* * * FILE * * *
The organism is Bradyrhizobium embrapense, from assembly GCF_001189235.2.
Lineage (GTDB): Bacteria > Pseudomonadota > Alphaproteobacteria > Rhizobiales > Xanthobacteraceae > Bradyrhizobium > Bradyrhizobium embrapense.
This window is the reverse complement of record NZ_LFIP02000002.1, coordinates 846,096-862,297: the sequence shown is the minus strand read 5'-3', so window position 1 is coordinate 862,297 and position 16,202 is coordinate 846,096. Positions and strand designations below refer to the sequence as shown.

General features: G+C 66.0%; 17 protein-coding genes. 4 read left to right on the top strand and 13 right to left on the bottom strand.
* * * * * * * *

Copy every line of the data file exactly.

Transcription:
The organism is Bradyrhizobium embrapense, from assembly GCF_001189235.2.
Lineage (GTDB): Bacteria > Pseudomonadota > Alphaproteobacteria > Rhizobiales > Xanthobacteraceae > Bradyrhizobium > Bradyrhizobium embrapense.
This window is the reverse complement of record NZ_LFIP02000002.1, coordinates 846,096-862,297: the sequence shown is the minus strand read 5'-3', so window position 1 is coordinate 862,297 and position 16,202 is coordinate 846,096. Positions and strand designations below refer to the sequence as shown.

General features: G+C 66.0%; 17 protein-coding genes. 4 read left to right on the top strand and 13 right to left on the bottom strand.